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					Using Acid Reflux Medicine to Get Rid of the Annoying Heartburns


Alcohol lovers would often love to match their drink with spicy dishes
and greasy and fatty foods. The perfect combination makes the drinking
perfect to the palate. Unfortunately though, this is bad for the
esophagus and the stomach. The alcohol, the spicy dishes and the greasy
and fatty foods causes acid reflux or also known as Gastroesophageal
Reflux Disease (GERD). Other causes of acid reflux are pregnancy, genetic
influences, presence of infection in the gastrointestinal tract, and the
Non-Steroidal Anti Inflammatory Drugs (NSAIDs).

The Gastrointestinal System of the body is composed of the following: the
oral cavity, the esophagus, the stomach, small intestine, large intestine
and the anus. The main function of the Gastrointestinal System is to
digest food particles, absorb digestive juices and eliminate undigested
materials which are of course the feces.

The acid reflux affects the stomach and the esophagus. This occurs when
the liquid from the stomach which contains pepsin, an irritating
substance produced by the chief cells goes up to the esophagus passing
through the cardiac sphincter. The cardiac sphincter is the opening to
the stomach from the esophagus. Its function is to prevent reflux of the
substances in the stomach because these substances cause esophageal
irritation and ulcer. If the cardiac sphincter fails to close after
receiving food from the esophagus, acid reflux occurs.

Acid reflux is a chronic condition. Once a person suffers from it, it
becomes a life-long ordeal. Injury in the esophagus also is a chronic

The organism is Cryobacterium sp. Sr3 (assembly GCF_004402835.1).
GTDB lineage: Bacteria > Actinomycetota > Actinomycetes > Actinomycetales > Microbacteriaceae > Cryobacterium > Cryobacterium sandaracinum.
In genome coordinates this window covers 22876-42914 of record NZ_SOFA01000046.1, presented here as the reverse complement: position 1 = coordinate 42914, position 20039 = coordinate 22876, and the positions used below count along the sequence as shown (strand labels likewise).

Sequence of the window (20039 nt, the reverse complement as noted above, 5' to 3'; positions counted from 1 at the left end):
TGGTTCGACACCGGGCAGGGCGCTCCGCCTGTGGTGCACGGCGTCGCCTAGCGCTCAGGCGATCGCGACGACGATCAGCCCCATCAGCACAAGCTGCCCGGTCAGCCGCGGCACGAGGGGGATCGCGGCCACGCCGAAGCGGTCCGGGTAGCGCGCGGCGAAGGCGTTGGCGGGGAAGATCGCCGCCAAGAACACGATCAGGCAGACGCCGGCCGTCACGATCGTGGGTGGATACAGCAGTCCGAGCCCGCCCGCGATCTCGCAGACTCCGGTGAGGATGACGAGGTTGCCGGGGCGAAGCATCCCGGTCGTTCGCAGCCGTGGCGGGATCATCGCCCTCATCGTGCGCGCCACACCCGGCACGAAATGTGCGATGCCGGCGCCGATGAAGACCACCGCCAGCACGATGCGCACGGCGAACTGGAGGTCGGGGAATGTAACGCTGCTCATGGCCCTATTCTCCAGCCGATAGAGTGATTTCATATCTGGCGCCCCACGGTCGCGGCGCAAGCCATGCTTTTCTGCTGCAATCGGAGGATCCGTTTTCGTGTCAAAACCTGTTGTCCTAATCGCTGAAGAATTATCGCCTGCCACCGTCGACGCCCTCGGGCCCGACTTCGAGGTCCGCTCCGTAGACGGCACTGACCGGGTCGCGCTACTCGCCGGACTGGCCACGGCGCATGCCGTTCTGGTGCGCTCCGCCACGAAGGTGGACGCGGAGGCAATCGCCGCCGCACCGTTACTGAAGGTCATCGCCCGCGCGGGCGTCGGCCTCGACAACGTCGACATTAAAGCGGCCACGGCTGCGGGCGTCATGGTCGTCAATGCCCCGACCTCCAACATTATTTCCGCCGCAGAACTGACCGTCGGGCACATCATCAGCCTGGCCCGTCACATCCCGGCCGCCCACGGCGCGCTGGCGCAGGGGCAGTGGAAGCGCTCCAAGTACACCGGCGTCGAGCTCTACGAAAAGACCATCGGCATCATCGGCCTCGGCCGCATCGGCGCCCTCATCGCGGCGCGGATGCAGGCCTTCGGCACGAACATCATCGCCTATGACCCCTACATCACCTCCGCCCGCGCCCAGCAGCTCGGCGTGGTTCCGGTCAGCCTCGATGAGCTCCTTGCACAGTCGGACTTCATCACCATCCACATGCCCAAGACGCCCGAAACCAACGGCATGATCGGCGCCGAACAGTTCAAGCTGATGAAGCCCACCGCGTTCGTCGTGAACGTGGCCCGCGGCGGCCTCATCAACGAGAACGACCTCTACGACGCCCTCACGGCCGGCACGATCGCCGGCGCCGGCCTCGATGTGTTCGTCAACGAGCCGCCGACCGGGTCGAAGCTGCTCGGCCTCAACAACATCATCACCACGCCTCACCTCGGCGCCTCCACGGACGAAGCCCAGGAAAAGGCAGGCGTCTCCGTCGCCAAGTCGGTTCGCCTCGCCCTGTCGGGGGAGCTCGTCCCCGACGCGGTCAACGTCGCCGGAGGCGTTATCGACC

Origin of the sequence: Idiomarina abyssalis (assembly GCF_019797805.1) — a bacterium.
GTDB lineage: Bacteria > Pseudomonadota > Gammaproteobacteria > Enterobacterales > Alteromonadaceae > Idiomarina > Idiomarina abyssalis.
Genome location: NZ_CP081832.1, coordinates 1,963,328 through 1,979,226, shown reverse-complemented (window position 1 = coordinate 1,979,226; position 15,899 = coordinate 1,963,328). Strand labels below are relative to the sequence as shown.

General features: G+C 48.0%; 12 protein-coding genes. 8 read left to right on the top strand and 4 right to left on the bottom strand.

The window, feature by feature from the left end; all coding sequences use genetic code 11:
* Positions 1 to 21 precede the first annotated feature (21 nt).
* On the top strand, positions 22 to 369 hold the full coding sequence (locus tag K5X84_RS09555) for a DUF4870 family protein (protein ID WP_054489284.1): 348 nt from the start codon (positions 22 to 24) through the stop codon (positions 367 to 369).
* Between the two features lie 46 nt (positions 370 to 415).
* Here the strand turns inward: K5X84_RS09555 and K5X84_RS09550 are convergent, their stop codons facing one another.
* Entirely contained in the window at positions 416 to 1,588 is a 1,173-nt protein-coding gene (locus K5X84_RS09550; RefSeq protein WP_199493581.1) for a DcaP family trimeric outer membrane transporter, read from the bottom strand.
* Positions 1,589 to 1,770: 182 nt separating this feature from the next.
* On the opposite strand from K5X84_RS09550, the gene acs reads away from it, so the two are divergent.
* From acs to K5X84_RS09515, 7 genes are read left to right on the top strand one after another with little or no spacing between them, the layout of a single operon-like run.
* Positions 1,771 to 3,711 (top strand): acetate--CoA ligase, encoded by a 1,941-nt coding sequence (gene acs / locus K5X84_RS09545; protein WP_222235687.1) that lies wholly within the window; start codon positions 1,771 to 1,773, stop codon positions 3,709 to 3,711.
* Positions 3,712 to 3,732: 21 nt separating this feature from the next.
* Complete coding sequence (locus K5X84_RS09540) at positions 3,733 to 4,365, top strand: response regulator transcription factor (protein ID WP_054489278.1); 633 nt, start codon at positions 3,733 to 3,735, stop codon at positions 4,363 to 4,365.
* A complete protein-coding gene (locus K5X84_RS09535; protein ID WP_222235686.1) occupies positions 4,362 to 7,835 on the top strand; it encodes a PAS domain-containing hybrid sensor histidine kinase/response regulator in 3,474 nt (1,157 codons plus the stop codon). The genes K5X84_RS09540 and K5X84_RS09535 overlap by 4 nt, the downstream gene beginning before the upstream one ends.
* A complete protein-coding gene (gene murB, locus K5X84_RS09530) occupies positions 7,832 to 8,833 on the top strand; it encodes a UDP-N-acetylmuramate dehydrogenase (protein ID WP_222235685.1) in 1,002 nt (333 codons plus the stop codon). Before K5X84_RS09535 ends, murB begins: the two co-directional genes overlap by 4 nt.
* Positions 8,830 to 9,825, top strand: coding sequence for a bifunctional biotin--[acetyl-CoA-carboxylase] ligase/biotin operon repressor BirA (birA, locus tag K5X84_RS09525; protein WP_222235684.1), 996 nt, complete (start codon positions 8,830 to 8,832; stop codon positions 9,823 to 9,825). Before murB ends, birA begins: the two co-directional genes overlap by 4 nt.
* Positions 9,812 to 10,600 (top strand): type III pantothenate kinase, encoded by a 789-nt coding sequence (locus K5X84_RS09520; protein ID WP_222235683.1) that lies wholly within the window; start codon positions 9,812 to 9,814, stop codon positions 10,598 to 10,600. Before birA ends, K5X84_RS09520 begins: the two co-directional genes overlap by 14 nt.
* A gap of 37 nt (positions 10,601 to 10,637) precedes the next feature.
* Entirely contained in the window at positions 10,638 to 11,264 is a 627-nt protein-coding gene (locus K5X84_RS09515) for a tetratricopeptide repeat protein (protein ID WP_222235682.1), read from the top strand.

condition. Even if the esophagus has healed with treatment and it is
being stopped, the injury will return in most patients within a few
months. Once treatment for said illness is begun, it usually needs to be
continued indefinitely.

Normally, liquid reflux in the stomach occurs to a healthy individual.
However, people with the acid reflux or GERD, has more acid in the
liquid. This may be caused by the genetic influences, specifically, an
increased number of parietal cells which produce pepsin in the stomach.
The body has mechanisms to protect itself from the harmful effects of
reflux and acid. Most reflux happens during the day when individuals are
upright. In said position, the refluxed liquid is more likely to flow
back down into the stomach due to gravity. Moreover, while individuals
are awake, they continually swallow, regardless if there is reflux or
not. Each time individuals swallow the reflux liquid slide back into the
stomach. The last body defense to reflux is the salivary glands in the
mouth. These glands produce saliva, which contains bicarbonate. Every
time an individual swallows, the bicarbonate-containing saliva slides
down the esophagus. The bicarbonate neutralizes the small amount of acid
that remains in the esophagus.

Basically, acid reflux medicines inhibit the production or release of
pepsin produced by the chief cells and hydrochloric acid produced by the
parietal cells in the stomach. Other medicines may not totally inhibit
the production but they neutralize the acid.
The acid reflux medicines are the Histamine Blockers or the H2 receptor
antagonists. Histamine stimulates a pump in the stomach that releases
hydrochloric acid. The H2 receptor antagonists prevent the histamine from
stimulating this pump. They block the production of the hydrochloric acid
thereby reducing secretion and concentration into the stomach.

One of the acid reflux medicines is the Cimetidine which was introduced
in 1975. It has a short half-life and short duration of action. The three
most popular H2 blockers are Ranitidine, Famotidine and Nizatidine. They
are more potent than Cimetidine because in addition to blocking gastric
acid secretions, they also promote healing of the ulcer by eliminating
its cause. They also have longer duration of action.

As the cliché goes, an ounce of prevention is better than a pound of
cure, you can avoid having an acid reflux or GERD by avoiding too much
smoking and alcohol, and by eating less of spicy and greasy food. When
taking NSAIDs, be sure you take it after meals. Lastly, avoid stress
because it stimulates the release of the deadly acid.

				
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Maggie Mills Maggie Mills Owner http://itmfinancial.org
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